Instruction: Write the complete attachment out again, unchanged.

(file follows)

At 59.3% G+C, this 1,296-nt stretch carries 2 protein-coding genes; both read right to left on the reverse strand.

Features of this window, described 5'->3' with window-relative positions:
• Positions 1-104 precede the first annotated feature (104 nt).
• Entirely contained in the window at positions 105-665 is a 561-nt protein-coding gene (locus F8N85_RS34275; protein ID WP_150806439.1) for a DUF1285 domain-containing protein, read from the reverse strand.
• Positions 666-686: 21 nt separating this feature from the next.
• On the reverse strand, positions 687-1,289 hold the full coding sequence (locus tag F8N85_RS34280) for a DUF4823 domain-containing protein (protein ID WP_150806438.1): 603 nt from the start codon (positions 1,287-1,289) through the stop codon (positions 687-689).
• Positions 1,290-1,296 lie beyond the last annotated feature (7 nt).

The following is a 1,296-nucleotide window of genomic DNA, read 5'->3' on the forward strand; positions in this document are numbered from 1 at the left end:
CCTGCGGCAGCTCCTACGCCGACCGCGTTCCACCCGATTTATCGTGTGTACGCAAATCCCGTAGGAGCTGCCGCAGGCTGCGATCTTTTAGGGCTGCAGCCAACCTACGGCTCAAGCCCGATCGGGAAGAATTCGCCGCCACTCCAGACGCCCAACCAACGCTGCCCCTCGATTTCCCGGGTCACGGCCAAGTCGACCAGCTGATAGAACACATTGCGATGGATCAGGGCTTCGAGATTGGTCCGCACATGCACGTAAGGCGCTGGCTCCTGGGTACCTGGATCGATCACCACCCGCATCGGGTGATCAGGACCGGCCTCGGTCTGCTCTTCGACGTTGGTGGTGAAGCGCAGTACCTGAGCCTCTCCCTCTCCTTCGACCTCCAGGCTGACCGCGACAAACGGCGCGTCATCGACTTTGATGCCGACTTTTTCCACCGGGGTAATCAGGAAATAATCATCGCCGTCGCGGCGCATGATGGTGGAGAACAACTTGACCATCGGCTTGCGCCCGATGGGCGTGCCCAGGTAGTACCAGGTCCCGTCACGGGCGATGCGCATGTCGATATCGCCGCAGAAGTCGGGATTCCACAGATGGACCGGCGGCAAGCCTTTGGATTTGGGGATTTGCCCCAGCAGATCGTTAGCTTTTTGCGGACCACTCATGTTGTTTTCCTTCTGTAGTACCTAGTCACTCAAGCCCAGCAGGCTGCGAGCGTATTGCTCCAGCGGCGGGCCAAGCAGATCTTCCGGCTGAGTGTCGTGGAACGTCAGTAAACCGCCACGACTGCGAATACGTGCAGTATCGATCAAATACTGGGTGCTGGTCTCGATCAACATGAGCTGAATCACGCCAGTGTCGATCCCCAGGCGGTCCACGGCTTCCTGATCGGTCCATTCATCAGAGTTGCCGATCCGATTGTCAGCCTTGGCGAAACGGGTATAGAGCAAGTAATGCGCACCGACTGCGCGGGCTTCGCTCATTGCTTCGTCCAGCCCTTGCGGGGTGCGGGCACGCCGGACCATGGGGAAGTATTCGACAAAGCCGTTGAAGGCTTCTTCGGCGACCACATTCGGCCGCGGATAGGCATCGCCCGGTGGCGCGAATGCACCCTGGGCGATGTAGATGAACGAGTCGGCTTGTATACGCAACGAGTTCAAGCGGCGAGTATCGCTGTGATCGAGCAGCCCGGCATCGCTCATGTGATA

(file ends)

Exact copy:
At 59.3% G+C, this 1,296-nt stretch carries 2 protein-coding genes; both read right to left on the reverse strand.

Features of this window, described 5'->3' with window-relative positions:
• Positions 1-104 precede the first annotated feature (104 nt).
• Entirely contained in the window at positions 105-665 is a 561-nt protein-coding gene (locus F8N85_RS34275; protein ID WP_150806439.1) for a DUF1285 domain-containing protein, read from the reverse strand.
• Positions 666-686: 21 nt separating this feature from the next.
• On the reverse strand, positions 687-1,289 hold the full coding sequence (locus tag F8N85_RS34280) for a DUF4823 domain-containing protein (protein ID WP_150806438.1): 603 nt from the start codon (positions 1,287-1,289) through the stop codon (positions 687-689).
• Positions 1,290-1,296 lie beyond the last annotated feature (7 nt).

The following is a 1,296-nucleotide window of genomic DNA, read 5'->3' on the forward strand; positions in this document are numbered from 1 at the left end:
CCTGCGGCAGCTCCTACGCCGACCGCGTTCCACCCGATTTATCGTGTGTACGCAAATCCCGTAGGAGCTGCCGCAGGCTGCGATCTTTTAGGGCTGCAGCCAACCTACGGCTCAAGCCCGATCGGGAAGAATTCGCCGCCACTCCAGACGCCCAACCAACGCTGCCCCTCGATTTCCCGGGTCACGGCCAAGTCGACCAGCTGATAGAACACATTGCGATGGATCAGGGCTTCGAGATTGGTCCGCACATGCACGTAAGGCGCTGGCTCCTGGGTACCTGGATCGATCACCACCCGCATCGGGTGATCAGGACCGGCCTCGGTCTGCTCTTCGACGTTGGTGGTGAAGCGCAGTACCTGAGCCTCTCCCTCTCCTTCGACCTCCAGGCTGACCGCGACAAACGGCGCGTCATCGACTTTGATGCCGACTTTTTCCACCGGGGTAATCAGGAAATAATCATCGCCGTCGCGGCGCATGATGGTGGAGAACAACTTGACCATCGGCTTGCGCCCGATGGGCGTGCCCAGGTAGTACCAGGTCCCGTCACGGGCGATGCGCATGTCGATATCGCCGCAGAAGTCGGGATTCCACAGATGGACCGGCGGCAAGCCTTTGGATTTGGGGATTTGCCCCAGCAGATCGTTAGCTTTTTGCGGACCACTCATGTTGTTTTCCTTCTGTAGTACCTAGTCACTCAAGCCCAGCAGGCTGCGAGCGTATTGCTCCAGCGGCGGGCCAAGCAGATCTTCCGGCTGAGTGTCGTGGAACGTCAGTAAACCGCCACGACTGCGAATACGTGCAGTATCGATCAAATACTGGGTGCTGGTCTCGATCAACATGAGCTGAATCACGCCAGTGTCGATCCCCAGGCGGTCCACGGCTTCCTGATCGGTCCATTCATCAGAGTTGCCGATCCGATTGTCAGCCTTGGCGAAACGGGTATAGAGCAAGTAATGCGCACCGACTGCGCGGGCTTCGCTCATTGCTTCGTCCAGCCCTTGCGGGGTGCGGGCACGCCGGACCATGGGGAAGTATTCGACAAAGCCGTTGAAGGCTTCTTCGGCGACCACATTCGGCCGCGGATAGGCATCGCCCGGTGGCGCGAATGCACCCTGGGCGATGTAGATGAACGAGTCGGCTTGTATACGCAACGAGTTCAAGCGGCGAGTATCGCTGTGATCGAGCAGCCCGGCATCGCTCATGTGATA